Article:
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January 13, 2010



Brent, I hope you have sent a link to your post not only to the Pitch, but to the Star, City Hall, and the TV and Radio stations. I was very disappointed that the Pitch dropped the ball so completely for this article. They have a platform where they could have done so much, alas.


There is one thing that I don't understand...it is not the location or the building that is bad..but the people that commit the crime. Would those same people be less likely to commit the crime if they were in a different location or would the crime just be spread to different areas? I don't believe that is good either. I don't think it is an area that people should just throw up their hands and say, "Bad area, let them all kill themselves" or anything like that. I am sure that there are good people that live there. But does breaking up the people reduce overall crime or just localized crime?


ie -- good questions.

For starters, obviously centralizing crime is very bad for the people where it is centralized around. I think everyone deserves the opportunity to live in at least a relatively crime-free neighborhood.

Secondly, it is reasonable to assume that many of the people committing the crimes would do so in other locations -- however, when there is mixed use housing, it is much easier get rid of the trouble-makers quickly. Last summer, we had a drug house at the end of our street. Within a couple of months, they were arrested and gone. The problem was easy to isolate, and prosecute. SO the problem was solved. When the problem is so consolidated, it takes longer to isolate and get rid of. Because of the longer time it takes, people are less willing to step forward for fear of retaliation.

Meanwhile, the 3rd part, and I think this is most important, is the sense of helplessness it creates for good people who live in low-income housing. It is heartbreaking to see moms with kids living in these buildings and for the children to see the drug dealing and gun-fire as a part of "normal" life. When such activity becomes "normal", it then perpetuates itself as the kids become teenagers -- vs if the kids were growing up in a mixed-use area and had a different view of what "normal" was.

This is the biggest reason why the experts in low-income housing are so against project-based housing -- because instead of helping solve the problem of poor, low-income people - it perpetuates it.


It's disgusting that city hall turns its back on this. Jan Marcason and Beth Gottstein ought to be ashamed of themselves for not being outspoken. How difficult is it to push for a detailed housing plan? They'll be out next election cycle.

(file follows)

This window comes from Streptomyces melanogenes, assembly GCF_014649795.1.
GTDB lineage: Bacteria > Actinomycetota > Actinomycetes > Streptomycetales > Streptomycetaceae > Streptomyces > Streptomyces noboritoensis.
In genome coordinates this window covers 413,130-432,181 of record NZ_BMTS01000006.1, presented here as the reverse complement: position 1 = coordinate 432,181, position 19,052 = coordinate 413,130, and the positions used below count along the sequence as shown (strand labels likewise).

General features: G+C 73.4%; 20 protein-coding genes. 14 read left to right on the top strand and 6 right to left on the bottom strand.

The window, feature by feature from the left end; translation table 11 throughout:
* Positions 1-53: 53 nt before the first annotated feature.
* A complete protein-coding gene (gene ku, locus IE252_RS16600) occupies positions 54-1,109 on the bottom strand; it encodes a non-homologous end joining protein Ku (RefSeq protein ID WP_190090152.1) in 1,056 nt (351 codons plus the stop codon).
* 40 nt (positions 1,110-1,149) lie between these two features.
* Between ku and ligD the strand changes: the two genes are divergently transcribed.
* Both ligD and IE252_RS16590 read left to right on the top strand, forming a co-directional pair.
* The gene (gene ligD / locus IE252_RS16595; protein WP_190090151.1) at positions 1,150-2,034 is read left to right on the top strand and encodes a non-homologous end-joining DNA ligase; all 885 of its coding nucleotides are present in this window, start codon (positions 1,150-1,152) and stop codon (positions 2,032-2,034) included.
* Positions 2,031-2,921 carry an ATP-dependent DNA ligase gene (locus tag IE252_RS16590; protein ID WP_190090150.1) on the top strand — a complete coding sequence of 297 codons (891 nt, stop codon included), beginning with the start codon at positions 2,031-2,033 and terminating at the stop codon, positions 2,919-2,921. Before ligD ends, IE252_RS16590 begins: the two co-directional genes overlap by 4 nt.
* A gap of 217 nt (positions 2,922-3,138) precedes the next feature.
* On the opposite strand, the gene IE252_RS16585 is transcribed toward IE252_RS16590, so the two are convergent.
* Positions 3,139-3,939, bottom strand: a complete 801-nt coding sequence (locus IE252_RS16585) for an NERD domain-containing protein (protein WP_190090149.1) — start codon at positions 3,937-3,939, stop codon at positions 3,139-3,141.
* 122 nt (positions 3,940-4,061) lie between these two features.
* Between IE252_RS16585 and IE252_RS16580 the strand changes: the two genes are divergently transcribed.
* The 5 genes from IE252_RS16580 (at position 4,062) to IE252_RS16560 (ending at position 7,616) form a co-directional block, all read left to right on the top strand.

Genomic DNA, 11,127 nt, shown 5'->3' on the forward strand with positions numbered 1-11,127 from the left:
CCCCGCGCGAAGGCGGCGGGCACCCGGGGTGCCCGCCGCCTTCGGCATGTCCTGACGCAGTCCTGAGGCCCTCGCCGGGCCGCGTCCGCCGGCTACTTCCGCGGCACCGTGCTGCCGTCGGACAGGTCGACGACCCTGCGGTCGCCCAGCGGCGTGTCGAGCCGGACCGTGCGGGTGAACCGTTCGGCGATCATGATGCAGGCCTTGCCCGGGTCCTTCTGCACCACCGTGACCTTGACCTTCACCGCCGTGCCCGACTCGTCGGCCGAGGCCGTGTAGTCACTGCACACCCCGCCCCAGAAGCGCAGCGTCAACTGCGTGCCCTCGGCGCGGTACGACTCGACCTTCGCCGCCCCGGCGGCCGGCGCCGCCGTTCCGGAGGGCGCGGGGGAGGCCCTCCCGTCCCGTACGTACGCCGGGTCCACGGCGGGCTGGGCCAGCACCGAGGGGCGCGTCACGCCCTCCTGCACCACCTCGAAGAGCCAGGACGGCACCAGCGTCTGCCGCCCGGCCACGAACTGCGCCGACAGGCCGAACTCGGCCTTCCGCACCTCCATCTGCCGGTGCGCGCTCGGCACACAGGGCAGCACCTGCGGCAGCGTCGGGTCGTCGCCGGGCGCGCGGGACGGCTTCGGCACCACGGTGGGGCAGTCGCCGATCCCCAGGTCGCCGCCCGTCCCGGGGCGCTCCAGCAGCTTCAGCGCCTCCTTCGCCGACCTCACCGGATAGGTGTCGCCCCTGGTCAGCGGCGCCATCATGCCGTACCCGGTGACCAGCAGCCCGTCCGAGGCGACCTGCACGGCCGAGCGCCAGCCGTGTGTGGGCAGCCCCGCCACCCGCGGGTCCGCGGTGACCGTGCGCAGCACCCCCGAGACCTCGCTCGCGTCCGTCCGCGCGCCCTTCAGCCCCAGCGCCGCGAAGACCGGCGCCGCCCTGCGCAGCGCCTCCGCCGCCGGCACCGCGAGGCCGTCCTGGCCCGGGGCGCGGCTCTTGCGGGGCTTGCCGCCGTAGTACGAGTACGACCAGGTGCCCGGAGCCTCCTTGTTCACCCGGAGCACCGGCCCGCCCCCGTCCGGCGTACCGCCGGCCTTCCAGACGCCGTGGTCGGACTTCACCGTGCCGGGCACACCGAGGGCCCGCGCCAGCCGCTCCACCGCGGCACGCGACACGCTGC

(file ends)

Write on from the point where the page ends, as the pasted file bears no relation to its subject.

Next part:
Brent -

Very well done write up -- obviously a labor of love for you. I hope the pitch takes notice.

You probably know this - and left it out for the sake of brevity, but white flight took roots just before the timeframe you highlighted -- although there's no doubt it was accelerated in the timeframe, and by the drivers you cite. White flight effectively began when there was a gradual realization that public school desegregation was here to stay; and the ramifications of it.

Incidentally, my wife and I looked at several homes in hyde park a few months ago; even going so far as to put an offer in on one. It really is a beautiful neighborhood, both aesthetically, and in that it functions as an *actual* neighborhood, a notable contrast with outer-belt suburbia.

Joe Medley

I've read that dispersing low-income housing doesn't just disperse the crime. It actually gives you a lower over all crime rate. If I could get my hands on the data I would post it.

Now I'm going to speculate. Part of the reason for that, I suspect, is exactly what Brent said. Crime is easier to isolate in mixed neighborhoods.

(Please read ALL of what I'm about to say before reacting.)

I've also wondered for a long time if property owners put up more of a fight against crime. I'm NOT saying property owners are in any sense more moral than renters. As a practical matter, property owners are harder to dislodge. A renter can leave nearly on a moment's notice (even if it is just to another section 8 location). For a property owner leaving is considerably more complicated.

This would tend to drive criminal activity toward areas with high numbers of renters. Since there seems to also be a correlation between poverty and crime, this would also mean that project-based section 8 housing would be worse than a run of the mill apartment building.

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